Danny Schechter: Ariel Sharon: The Collision of Memory, Myth and Media





[News Dissector Danny Schechter edits Mediachannel.org. His latest books are "The Death of Media" and "When News Lies." See newsdissector.org/store.htm for more information.]

Ariel Sharon has been a warrior all his life so his post-surgical fight for life is nothing new. Reports that he had died were quickly supplanted by news from the operating room that the tank-like former tank commander turned Israeli Prime Minister was hanging on like some modern day Sampson although still gravely ill with millions praying for his recovery.

Few contemporary figures inspire the kind of debate, hate and adoration that he attracts.
His life has been wrapped in media mythmaking on all sides.

This is a challenge to the news world that always has to navigate through the mine fields of misinformation, myth and memory. Say something negative, and you can be labeled insensitive to a dying man or, worse, a hater, even an anti-semite. Say something positive, and you can be accused of being blind to what many say are war crimes, some of which he admitted in moments of macho bravado and unexpected candor.

In the White House and among Sharon's many supporters, including today's TV cheerleaders-he is viewed as pro-peace moderate who outgrew his reputation as "the Butcher of Beirut" for his role in l982 in the slaughter of Palestinians in Beirut, crimes acknowledged by Israeli investigators on the Kahan Commission who held him "personally responsible."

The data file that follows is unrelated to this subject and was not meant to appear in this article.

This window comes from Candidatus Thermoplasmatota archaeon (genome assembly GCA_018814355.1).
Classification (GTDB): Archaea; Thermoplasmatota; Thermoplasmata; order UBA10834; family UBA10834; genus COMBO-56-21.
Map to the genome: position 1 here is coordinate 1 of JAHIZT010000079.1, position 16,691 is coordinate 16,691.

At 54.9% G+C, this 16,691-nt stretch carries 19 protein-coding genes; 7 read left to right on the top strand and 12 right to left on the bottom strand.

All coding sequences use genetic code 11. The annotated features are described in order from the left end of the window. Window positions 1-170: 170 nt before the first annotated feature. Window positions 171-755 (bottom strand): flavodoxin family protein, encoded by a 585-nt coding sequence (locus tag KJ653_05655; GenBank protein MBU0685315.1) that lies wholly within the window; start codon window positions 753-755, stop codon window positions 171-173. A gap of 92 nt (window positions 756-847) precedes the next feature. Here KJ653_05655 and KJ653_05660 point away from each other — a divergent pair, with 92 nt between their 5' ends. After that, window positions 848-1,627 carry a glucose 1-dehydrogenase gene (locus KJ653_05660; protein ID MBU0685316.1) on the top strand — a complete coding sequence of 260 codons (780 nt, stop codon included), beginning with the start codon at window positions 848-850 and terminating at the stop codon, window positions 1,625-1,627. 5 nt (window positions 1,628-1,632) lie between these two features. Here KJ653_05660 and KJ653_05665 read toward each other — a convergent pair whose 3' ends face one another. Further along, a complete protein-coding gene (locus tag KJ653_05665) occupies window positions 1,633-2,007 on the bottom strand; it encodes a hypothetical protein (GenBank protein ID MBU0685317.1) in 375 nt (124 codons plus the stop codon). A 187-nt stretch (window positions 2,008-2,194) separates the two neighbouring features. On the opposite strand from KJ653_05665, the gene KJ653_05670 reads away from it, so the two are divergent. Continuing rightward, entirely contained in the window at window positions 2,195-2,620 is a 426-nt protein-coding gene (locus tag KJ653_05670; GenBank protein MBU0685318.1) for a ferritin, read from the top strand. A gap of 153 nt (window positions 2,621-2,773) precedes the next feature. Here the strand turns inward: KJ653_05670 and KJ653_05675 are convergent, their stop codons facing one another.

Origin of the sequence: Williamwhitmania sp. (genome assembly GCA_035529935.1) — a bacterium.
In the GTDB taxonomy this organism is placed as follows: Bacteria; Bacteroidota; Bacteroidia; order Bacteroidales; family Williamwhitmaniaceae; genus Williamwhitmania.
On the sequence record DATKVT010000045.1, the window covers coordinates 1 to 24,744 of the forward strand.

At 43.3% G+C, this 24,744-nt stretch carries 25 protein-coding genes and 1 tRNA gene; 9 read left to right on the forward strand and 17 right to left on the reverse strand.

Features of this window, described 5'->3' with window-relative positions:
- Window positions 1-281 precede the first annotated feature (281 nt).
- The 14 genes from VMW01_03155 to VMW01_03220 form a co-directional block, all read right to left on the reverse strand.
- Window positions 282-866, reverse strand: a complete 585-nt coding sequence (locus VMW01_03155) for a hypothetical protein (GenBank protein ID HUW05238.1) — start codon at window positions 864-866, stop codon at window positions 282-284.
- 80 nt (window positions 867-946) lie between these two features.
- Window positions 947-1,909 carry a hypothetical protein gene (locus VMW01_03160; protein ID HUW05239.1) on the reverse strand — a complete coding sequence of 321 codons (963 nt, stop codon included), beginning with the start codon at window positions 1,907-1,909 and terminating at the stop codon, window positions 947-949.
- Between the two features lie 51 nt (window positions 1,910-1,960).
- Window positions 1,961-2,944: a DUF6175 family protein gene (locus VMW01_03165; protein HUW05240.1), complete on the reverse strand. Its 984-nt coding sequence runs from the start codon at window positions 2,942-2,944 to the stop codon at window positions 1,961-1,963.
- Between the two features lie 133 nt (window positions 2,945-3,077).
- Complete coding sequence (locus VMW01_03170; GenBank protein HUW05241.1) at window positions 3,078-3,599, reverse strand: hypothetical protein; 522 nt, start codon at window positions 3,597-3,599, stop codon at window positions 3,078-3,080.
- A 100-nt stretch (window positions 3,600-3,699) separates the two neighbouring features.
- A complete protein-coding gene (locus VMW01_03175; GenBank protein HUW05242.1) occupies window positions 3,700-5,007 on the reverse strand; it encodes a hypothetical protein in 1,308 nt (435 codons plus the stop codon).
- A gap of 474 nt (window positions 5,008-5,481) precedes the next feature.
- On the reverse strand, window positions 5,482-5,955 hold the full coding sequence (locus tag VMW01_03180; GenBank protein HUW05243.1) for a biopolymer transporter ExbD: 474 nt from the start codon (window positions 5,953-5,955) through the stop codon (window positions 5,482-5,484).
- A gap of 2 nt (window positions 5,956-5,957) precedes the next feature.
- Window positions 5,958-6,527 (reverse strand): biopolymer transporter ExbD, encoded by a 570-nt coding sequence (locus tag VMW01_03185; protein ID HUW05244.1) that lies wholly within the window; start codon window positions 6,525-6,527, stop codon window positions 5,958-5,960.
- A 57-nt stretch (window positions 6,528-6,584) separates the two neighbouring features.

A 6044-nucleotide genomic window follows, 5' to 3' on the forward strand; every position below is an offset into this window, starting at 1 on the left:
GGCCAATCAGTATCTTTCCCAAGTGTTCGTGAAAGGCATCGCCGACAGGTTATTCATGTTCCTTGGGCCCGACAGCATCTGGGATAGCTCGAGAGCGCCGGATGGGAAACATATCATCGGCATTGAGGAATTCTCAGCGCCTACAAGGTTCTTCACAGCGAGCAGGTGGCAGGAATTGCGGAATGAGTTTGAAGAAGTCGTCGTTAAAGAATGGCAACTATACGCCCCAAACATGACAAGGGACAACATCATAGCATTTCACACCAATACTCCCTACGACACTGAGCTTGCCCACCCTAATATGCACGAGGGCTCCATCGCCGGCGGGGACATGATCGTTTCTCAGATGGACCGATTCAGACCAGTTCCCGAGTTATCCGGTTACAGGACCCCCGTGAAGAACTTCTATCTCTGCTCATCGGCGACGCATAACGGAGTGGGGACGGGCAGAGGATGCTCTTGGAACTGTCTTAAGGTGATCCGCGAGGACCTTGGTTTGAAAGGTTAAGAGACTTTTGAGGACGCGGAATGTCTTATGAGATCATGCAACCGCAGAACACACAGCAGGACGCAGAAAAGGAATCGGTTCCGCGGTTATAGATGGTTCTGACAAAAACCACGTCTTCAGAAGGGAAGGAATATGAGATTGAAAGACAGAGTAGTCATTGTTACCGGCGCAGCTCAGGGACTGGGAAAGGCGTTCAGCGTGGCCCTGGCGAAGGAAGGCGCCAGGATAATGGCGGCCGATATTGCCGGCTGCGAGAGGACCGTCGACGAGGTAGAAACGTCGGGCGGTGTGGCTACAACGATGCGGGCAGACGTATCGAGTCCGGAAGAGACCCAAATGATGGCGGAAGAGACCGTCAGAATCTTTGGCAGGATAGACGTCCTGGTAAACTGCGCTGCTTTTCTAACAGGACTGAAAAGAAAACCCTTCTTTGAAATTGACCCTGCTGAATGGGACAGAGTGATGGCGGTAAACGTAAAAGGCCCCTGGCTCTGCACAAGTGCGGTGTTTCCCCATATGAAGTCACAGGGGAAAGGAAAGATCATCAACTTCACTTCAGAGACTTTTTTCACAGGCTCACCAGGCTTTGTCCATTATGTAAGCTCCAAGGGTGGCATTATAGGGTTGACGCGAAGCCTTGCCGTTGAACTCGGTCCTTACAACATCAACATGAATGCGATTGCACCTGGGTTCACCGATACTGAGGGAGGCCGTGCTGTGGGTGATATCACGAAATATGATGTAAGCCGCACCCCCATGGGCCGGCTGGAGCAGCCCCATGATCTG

SHARON AS SURVIVOR

He is a survivor but not in the Holocaust sense. He has come back from many crises and attacks for everything from persistent excessive brutality to corruption in his family and political campaigns. "As a soldier and a statesman, he was loved and hated, promoted and demoted," waxes Yoel Marcus nostalgically in the Israeli newspaper Ha'aretz. "One day he was 'king of Israel' and the next he was 'a danger to the state.' The man who was deemed unfit to be defense minister went on to become the 'father of the nation.'"

But like the character Avner, the Israeli hit man pictured in Steven Spielberg's Munich, he was more complicated as is the situation in Israel which is so often pictured in our media only as a monolithic nation with a government that represents all of its people and acts on its behalf.

Many in other parts of the world see the United States that same way as if President Bush fully represents our deeply divided nation even as public opinion turns against the war and his policies.